We know this story. We’ve seen it on CNN, tracked it on the Internet, commented on it in Facebook. A young woman goes missing, and her handsome husband becomes the main suspect. Gone Girl by Gillian Flynn retells this story with imagination and skill, but the novel left me more puzzled than satisfied. Though there is nothing wrong with Flynn’s craft, the plot of Gone Girl faltered towards the end. It has a strong opening, a strong middle, but a weak conclusion. A stronger conclusion would’ve made this good novel an excellent one.
Like Nick Dunne, the protagonist of Gone Girl, Gillian Flynn (b. 1971) wrote movie reviews for a magazine, Entertainment Weekly. And like Nick, she lost the job when the internet usurped the magazine industry. She turned to writing novels, thrillers, and that genre gained a talented writer. Her style is crisp, clear, and provocative. Consider the opening lines of Gone Girl.
When I think of my wife, I always think of her head. The shape of it, to begin with. The very first time I saw her, it was the back of the head I saw, and there was something lovely about it, the angles of it. Like a shiny, hard corn kernel or a riverbed fossil. She had what the Victorians would call a finely shaped head. You could imagine the skull quite easily.
Flynn, Gillian (2012-06-05). Gone Girl: A Novel (p. 3). Crown/Archetype. Kindle Edition.
One summer day–their fifth anniversary–Nick Dunne–displaced writer, current bar owner–returned home to discovered his wife, Amy Elliott Dunne, missing. Since the house displayed signs of a struggle, he called the police. Detectives Gilpin and Boney arrived on the scene and began the investigation that, with every twist and turn, seemed to implicate Nick in foul play. Mr. Dunne, in the kitchen, with an unspecified weapon! Since there is no body, the detectives have to treat it both as a missing person and a potential homicide. But as credit card receipts, life insurance policies, and other evidence mount, the case looked more like a murder and Nick looked more like a murderer. Amy’s parents, Rand and Marybeth Elliott, who supported Nick at the beginning of the investigation, began to suspect him. Even Nick’s twin sister, Go, asked him if he harmed Amy.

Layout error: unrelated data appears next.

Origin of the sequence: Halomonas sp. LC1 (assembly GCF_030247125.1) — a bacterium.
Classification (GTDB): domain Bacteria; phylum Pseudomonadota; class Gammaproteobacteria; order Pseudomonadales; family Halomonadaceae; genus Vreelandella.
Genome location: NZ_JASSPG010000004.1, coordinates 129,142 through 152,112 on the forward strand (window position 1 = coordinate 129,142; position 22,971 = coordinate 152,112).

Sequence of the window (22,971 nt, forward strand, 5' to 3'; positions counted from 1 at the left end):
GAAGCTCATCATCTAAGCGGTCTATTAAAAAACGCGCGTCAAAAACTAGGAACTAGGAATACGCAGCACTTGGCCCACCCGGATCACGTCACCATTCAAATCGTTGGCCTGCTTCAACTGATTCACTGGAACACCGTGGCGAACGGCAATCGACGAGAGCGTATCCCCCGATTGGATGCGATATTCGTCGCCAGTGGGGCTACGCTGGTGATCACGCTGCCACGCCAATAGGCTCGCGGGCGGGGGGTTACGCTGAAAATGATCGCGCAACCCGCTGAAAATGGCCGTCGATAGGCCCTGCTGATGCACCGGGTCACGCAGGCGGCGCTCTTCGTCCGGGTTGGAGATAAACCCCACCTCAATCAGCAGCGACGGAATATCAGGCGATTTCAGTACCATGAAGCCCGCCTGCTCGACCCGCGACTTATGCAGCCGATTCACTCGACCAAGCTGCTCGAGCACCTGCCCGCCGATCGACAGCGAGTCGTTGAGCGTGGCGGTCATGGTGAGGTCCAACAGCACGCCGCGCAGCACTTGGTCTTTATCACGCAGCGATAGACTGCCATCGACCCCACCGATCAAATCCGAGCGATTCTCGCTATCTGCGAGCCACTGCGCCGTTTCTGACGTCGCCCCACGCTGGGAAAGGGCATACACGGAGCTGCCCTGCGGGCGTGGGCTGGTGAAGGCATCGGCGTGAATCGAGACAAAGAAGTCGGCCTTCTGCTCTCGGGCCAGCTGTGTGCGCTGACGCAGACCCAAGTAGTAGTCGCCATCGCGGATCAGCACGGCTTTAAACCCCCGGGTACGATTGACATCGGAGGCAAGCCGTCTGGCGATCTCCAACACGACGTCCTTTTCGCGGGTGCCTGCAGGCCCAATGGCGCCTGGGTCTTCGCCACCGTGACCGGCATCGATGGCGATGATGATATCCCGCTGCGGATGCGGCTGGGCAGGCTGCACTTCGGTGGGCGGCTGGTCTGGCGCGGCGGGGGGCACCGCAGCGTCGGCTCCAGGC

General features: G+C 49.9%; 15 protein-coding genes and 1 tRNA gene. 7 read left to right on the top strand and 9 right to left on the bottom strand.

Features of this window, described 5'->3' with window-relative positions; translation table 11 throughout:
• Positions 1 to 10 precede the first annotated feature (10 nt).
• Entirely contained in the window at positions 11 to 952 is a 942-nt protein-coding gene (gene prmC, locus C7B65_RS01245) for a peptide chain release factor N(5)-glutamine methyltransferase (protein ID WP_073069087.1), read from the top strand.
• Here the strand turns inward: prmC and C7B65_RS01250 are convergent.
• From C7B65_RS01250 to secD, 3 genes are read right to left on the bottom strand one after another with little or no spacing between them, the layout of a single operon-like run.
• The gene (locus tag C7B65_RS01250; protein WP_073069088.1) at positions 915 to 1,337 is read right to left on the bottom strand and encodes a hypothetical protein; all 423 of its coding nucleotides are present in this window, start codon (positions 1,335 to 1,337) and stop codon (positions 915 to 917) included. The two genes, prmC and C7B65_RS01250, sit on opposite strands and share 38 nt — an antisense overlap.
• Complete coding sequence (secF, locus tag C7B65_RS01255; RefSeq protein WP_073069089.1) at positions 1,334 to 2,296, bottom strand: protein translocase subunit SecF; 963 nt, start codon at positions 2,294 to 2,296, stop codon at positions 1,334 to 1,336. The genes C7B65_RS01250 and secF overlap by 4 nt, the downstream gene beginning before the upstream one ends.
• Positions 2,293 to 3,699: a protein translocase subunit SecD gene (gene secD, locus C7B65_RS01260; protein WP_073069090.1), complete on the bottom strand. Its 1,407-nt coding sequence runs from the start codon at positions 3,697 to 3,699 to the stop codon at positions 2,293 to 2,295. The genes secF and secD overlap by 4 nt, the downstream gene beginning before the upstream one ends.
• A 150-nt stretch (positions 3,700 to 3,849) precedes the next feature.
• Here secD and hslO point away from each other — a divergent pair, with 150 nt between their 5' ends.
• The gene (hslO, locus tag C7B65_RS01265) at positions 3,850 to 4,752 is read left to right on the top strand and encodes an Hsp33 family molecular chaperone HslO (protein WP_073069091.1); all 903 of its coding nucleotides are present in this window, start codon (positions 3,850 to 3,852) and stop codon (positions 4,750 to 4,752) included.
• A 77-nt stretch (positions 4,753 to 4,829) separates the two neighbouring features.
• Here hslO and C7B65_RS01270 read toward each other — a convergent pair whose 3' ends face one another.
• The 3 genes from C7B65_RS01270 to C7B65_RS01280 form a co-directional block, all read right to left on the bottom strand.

During the set up and the build-up, Gone Girl kept me in page-turning binge. What’s going to come next? I couldn’t wait to read the next chapter. But one joy of reading crime thrillers is experiencing the unexpected twist. Gone Girl has only one unexpected twist. After I read chapter that revealed that twist, I paused and asked myself: How do I feel about this? I was uncertain. Part of me felt let down. The twist was not only unexpected but also unwanted. I wanted a twist, but I wanted a twist that send the plot in a different direction. The another part of me felt a dubious optimism. The novel has been good so far. There’s no reason to expect it to turn bad. Let see what Ms. Flynn goes with this.
But after the reveal, the novel slowed. At first, this was subtle. It was so subtle that I didn’t realize it. But as each chapter seemed slower than the preceding chapter, as exposition replaced conflict, the slowing pace began to drag. It became a drag! The last hundred pages were painful to read. At one point, Nick wrote: My life has begun to feel like an epilogue. (Location 7142, Kindle Edition.) When I read that line, I said, “I know how you fill, Nick, because the last hundred pages had read like an epilogue.” I can’t help but wonder if at some subconscious level, Flynn knew the pace had faltered. If so, then that line came from that latent knowledge. But if so, she did nothing to correct it. As the novel should’ve been building tension towards its climax, it had slipped into an epilogue.
I had read the Kindle edition of Gone Girl, which, as I post this, cost $9.99. It is a decent novel with several tense scenes, but I found it anticlimactic. One strength of the novel is its use of unreliable narration; in fact, studying unreliable narrator is the main reason I would recommend this novel. As a crime thriller, it fails to deliver the needed thrills.
David Fincher adopted this novel into a movie by the same name. Next month, I intend to watch Gone Girl (2014) and review it. I’m looking forward to this, because everyone I know who had seen the movie loved it. I’ll let you know what I think.